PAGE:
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Breeding Your Gerbils

By: Talia Starkey

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Wild gerbils are highly territorial desert dwellers that bear their young in hidden underground nests. Your domestic gerbils are primed to procreate as if their prodigy also had to endure the hardships of desert life. They can reproduce early and often and will do so readily if not secured in same sex cages after they reach two months of age. Don't risk gerbil babies you can't afford to take care of. Make sure you can find a home for every pup before you proceed with breeding your gerbils.

Matchmaking

The most difficult part of breeding your gerbil is introducing him to a compatible mate. Because gerbils are territorial, your pet may resist the advances of any "stranger" gerbil and even fight the intruder to the death. A gerbil often accepts his sister as a mate, but inbreeding has its own negatives. As generations of gerbils are bred with their close relatives, the likelihood that negative or deleterious genes will be expressed in the offspring is greatly increased. This can mean unsightly mutations like baldness or kinky tails, or even invisible problems with the digestive tract and other vital systems that may prove fatal.

To trick your gerbil into accepting a strange mate, try dusting him with talcum powder, being especially careful to dust the scent glands on his abdomen while avoiding his eyes, ears and mouth. You can also use a cheap non-toxic perfume to disguise your pet's natural scent. Dust your pet's intended partner as well and place the pair in a cage that is foreign to both of them.

Since neither of the animals will recognize the spot as their own territory, they may be more willing to accept one another. Be sure to keep a pair of gloves on hand to separate the two if they fight. If after two introduction attempts there has been no peace, you will have to find a different mate for your pet.

Gerbils are polyestrous, which means they are sexually responsive or "in heat" several times a year. They can mate and rear offspring regardless of the season. To signal to a female gerbil that he is ready to mate, a male gerbil approaches her and thumps the ground with his back legs. If she is receptive to his advances, the female gerbil will back her hindquarters up to the male so that he can mount her. A gerbil's gestation period is approximately 25 days.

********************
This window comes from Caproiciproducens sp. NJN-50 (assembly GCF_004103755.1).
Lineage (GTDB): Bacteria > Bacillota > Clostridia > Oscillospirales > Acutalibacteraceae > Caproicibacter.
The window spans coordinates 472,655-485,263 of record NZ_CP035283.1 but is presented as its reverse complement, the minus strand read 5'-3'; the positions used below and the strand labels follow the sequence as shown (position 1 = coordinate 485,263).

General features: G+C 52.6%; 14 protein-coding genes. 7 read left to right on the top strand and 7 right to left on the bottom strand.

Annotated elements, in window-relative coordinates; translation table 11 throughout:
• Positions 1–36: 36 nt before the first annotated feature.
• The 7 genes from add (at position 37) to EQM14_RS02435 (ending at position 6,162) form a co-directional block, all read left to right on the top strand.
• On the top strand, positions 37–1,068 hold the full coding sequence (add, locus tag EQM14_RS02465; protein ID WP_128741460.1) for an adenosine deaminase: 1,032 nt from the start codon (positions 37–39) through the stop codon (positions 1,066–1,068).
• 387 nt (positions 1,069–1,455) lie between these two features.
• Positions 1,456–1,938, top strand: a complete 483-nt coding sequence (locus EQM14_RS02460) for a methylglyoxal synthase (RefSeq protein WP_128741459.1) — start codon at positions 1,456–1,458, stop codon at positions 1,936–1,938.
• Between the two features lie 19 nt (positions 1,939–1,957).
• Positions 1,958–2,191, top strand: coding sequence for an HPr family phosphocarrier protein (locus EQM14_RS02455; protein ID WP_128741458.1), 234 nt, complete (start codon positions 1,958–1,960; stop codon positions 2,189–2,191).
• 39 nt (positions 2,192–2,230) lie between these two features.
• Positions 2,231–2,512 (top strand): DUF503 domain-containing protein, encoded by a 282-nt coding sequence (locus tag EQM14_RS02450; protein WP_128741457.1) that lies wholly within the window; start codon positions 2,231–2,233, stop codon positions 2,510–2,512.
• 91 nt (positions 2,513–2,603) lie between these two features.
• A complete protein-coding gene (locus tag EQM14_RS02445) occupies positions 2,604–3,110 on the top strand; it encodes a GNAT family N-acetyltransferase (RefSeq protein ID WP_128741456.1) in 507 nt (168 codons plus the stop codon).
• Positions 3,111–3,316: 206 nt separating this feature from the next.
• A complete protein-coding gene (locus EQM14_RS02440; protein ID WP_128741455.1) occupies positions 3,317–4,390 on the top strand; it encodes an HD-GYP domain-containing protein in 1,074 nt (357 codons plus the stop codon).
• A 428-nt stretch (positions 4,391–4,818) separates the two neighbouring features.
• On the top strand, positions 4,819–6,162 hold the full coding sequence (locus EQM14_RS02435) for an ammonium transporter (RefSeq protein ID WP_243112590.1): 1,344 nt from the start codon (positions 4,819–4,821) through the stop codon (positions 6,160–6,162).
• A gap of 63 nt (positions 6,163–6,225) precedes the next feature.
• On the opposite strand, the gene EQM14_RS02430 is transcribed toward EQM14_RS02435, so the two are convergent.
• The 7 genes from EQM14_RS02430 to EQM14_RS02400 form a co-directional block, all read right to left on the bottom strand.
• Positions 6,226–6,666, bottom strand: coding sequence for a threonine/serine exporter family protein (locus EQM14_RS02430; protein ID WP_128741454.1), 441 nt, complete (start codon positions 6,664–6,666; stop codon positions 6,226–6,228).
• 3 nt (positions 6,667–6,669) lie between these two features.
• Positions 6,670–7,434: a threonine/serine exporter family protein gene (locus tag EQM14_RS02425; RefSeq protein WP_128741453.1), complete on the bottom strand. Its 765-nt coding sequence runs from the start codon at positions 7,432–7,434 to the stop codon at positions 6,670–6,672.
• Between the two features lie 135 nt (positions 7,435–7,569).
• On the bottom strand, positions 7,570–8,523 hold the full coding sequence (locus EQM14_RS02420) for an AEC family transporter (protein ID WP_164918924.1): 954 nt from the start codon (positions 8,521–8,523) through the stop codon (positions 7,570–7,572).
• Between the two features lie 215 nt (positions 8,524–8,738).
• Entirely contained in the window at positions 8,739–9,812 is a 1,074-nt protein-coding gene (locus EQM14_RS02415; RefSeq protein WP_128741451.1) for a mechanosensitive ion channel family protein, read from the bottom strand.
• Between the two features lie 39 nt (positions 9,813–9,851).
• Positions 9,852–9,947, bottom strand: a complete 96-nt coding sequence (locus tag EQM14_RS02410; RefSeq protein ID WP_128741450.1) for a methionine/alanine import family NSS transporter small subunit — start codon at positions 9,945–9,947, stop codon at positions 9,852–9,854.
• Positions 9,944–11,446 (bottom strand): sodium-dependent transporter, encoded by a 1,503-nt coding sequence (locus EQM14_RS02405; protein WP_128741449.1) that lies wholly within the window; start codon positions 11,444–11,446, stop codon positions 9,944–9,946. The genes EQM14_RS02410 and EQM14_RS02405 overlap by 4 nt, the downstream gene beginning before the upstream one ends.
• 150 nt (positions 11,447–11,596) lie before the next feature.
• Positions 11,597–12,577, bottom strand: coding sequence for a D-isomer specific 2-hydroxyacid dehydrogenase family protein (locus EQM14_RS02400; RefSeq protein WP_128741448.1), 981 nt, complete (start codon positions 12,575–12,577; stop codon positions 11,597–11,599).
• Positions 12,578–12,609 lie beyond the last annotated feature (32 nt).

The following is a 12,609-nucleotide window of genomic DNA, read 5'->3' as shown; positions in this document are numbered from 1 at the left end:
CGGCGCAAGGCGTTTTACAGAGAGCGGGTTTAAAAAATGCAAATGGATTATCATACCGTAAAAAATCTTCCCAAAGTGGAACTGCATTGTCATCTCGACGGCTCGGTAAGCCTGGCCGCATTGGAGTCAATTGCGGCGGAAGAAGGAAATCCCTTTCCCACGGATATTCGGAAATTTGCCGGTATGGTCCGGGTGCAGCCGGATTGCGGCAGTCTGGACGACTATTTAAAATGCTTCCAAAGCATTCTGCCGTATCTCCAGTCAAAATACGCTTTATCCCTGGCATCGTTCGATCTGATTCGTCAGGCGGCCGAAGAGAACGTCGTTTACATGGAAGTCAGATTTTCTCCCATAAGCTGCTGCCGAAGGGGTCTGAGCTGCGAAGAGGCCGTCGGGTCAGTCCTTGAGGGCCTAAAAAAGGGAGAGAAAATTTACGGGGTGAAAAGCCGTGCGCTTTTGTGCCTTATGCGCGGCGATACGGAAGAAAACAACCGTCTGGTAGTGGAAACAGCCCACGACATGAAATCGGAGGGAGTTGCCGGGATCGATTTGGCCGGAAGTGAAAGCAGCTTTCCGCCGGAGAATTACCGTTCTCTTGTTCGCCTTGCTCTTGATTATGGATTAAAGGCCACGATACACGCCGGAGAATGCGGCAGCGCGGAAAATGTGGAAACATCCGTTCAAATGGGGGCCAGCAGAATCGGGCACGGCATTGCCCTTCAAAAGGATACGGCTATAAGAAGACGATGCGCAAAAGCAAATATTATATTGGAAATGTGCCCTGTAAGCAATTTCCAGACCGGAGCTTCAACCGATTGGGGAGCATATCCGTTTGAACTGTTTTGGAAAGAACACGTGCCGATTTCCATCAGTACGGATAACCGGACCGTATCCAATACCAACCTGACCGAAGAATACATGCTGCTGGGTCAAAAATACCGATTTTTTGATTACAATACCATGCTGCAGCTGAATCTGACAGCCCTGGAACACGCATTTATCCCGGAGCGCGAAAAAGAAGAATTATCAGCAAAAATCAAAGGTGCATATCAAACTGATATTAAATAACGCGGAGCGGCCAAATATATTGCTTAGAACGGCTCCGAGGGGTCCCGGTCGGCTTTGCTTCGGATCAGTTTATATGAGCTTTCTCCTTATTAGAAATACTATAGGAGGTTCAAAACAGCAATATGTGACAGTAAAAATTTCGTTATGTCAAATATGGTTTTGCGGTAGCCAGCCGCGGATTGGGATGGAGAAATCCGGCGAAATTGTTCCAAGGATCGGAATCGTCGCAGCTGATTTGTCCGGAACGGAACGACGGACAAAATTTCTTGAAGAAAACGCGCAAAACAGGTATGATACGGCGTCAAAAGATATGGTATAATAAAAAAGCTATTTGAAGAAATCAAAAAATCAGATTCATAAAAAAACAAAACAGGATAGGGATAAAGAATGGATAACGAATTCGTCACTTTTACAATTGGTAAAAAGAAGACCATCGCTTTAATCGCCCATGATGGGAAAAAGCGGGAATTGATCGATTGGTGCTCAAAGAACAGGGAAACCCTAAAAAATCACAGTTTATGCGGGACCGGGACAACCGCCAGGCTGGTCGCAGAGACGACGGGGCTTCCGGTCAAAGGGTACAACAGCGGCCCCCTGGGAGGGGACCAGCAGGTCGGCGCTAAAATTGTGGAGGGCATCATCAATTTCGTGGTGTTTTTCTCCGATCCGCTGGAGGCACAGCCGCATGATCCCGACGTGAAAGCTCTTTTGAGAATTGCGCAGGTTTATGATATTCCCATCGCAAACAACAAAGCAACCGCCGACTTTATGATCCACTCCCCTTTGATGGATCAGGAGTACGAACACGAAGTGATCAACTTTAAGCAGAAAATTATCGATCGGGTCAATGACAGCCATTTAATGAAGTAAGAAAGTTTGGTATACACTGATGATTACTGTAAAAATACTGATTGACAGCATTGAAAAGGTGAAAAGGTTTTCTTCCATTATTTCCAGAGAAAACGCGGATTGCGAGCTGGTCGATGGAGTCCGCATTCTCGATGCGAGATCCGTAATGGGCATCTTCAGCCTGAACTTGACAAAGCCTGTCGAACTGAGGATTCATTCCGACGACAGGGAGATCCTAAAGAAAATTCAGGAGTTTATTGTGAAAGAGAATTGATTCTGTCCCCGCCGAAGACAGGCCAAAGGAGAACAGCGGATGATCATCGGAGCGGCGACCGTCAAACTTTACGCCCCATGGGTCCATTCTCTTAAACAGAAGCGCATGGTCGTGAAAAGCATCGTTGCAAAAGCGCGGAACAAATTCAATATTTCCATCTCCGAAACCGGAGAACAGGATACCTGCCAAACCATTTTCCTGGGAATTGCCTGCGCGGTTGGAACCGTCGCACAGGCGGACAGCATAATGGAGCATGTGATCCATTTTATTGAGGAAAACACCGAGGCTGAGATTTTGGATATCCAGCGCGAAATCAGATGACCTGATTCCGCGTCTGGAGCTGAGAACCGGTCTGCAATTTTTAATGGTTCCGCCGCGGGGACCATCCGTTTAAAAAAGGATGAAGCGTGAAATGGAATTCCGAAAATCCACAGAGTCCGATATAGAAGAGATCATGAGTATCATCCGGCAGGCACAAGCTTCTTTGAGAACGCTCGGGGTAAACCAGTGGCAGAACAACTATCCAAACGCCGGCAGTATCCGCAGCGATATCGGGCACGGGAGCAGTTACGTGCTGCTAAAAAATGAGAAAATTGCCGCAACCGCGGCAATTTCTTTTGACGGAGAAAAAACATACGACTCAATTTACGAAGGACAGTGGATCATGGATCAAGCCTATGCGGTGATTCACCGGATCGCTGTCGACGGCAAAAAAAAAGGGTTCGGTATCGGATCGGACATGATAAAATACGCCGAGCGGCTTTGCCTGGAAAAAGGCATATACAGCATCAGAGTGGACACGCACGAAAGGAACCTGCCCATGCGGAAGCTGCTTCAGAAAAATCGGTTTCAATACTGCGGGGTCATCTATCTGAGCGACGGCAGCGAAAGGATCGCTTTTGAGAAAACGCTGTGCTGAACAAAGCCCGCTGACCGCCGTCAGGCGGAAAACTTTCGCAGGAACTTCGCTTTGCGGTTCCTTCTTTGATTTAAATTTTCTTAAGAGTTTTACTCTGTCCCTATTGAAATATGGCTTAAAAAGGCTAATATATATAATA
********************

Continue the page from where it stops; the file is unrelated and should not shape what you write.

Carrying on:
You may not be able to discern that your female gerbil is pregnant by looking at her, but you will observe an increase in the pair's nesting activity right before the litter is born. In the wild, gerbils line their nests with seed husks and other plant fibers, but you can give them tissue paper, toilet paper rolls or fabric to work with. Never give them cotton wool, which has fibers that are too small for the gerbils to manage and may be unintentionally ingested. A 10-gallon aquarium tank should be large enough for one pair of gerbils to build a nest for their new litter.

The Litter

Gerbils have between one and 12 babies each litter, with an average litter of between five and eight pups. The pups are the size of a peanut in its shell and are born with closed eyes, no teeth and no hair. Try not to touch the babies during the first week because their mother will be highly sensitive to your scent. If you must touch them, rub a little of the bedding on your fingers before you pick up the pups to disguise your scent.

It is perfectly safe to keep the male gerbil in the cage with his pups, though he will not likely be much help for the female gerbil. Be aware that your female gerbil can be impregnated just one day after giving birth to her litter. You can give her a few extra sunflower seeds and fresh vegetables to boost her fats and calcium intake while she nurses the pups. The babies will have hair by day 10 and will open their eyes two weeks after being born. From this point on, almost all of their energy will be devoted to squirreling out of the nest, while all of their mother's energy will be concentrated on keeping them in.

The pups can be weaned at 21 days and you should remove them from their parent's cage if you intend to breed the original pair again. Female gerbils have a reproductive life of around 15 months and can be expected to raise an average of seven litters during this time if allowed to mate freely. Male gerbils are sexually active for slightly longer, though your gerbils will likely live for more than a year after they stop actively breeding.

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